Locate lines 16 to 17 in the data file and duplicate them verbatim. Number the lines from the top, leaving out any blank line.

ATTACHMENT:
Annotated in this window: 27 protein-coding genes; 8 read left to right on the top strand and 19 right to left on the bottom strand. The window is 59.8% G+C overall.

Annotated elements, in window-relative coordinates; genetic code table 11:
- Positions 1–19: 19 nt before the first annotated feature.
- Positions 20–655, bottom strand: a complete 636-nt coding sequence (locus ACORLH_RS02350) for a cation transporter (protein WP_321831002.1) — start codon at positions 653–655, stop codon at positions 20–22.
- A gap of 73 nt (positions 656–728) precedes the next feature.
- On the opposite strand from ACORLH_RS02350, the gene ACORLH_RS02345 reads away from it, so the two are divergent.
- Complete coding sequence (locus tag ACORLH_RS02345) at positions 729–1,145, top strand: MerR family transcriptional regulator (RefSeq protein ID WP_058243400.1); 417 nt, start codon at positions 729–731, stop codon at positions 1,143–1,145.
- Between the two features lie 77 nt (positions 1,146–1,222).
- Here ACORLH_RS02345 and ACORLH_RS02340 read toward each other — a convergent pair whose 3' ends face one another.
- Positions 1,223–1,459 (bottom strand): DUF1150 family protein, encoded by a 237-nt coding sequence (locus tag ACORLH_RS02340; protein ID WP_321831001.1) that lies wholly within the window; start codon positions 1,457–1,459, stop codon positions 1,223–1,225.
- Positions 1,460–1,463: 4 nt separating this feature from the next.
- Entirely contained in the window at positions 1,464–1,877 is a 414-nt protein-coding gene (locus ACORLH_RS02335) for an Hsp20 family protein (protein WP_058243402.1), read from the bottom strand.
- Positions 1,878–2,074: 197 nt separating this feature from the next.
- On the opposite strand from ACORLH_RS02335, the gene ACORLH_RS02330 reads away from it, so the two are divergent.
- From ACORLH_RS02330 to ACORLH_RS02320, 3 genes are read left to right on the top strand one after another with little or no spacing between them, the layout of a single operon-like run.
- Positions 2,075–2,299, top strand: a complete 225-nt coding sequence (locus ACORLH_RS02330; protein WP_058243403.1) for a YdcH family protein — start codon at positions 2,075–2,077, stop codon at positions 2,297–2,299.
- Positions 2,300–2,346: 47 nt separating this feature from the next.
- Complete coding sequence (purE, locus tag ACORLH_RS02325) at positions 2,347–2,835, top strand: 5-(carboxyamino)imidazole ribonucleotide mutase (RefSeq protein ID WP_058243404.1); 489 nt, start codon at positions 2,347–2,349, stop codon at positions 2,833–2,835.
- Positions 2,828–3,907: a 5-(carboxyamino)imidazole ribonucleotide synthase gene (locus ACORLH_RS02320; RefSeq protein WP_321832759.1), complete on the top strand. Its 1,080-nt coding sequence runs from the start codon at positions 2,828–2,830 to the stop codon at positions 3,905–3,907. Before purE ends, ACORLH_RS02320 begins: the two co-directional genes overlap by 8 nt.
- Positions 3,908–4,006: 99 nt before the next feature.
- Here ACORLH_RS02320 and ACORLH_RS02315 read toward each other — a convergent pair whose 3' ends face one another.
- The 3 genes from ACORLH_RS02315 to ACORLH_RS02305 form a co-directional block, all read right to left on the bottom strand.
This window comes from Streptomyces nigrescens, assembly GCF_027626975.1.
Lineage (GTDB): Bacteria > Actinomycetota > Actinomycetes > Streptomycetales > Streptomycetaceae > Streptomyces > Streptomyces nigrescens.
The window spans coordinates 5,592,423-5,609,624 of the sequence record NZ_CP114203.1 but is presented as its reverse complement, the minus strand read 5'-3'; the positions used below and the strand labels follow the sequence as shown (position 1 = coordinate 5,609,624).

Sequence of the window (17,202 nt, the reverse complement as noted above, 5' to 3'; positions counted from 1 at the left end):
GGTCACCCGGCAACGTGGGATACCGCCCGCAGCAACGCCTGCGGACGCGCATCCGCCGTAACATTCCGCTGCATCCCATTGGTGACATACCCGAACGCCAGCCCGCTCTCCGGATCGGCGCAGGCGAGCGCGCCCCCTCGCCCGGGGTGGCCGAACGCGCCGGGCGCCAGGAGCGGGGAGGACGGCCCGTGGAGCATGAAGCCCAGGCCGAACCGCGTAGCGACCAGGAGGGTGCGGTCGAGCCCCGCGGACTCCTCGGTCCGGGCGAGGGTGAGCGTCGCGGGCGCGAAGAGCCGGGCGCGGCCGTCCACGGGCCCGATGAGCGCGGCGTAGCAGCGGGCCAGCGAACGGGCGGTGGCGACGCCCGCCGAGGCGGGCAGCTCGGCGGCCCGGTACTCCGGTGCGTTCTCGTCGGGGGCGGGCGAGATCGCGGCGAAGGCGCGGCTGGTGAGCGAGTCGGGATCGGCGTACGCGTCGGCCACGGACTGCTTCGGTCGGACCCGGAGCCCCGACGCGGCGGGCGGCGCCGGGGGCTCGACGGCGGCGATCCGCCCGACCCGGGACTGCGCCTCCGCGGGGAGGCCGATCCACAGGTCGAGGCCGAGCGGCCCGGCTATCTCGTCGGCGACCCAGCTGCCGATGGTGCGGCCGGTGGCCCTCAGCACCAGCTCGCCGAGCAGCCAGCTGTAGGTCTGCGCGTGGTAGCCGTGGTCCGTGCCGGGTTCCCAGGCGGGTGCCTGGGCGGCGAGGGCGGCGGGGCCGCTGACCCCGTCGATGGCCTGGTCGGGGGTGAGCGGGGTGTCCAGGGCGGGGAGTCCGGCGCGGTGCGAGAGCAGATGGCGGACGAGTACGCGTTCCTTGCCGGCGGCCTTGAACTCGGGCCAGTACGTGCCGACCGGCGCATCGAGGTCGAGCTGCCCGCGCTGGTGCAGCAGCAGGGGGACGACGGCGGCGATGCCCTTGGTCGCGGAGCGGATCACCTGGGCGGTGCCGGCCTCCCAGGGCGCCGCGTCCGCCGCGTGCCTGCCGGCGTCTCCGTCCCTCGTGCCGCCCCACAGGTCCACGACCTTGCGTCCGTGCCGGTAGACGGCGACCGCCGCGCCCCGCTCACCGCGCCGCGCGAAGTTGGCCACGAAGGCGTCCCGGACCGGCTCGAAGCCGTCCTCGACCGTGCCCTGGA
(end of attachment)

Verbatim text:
- Positions 2,075–2,299, top strand: a complete 225-nt coding sequence (locus ACORLH_RS02330; protein WP_058243403.1) for a YdcH family protein — start codon at positions 2,075–2,077, stop codon at positions 2,297–2,299.
- Positions 2,300–2,346: 47 nt separating this feature from the next.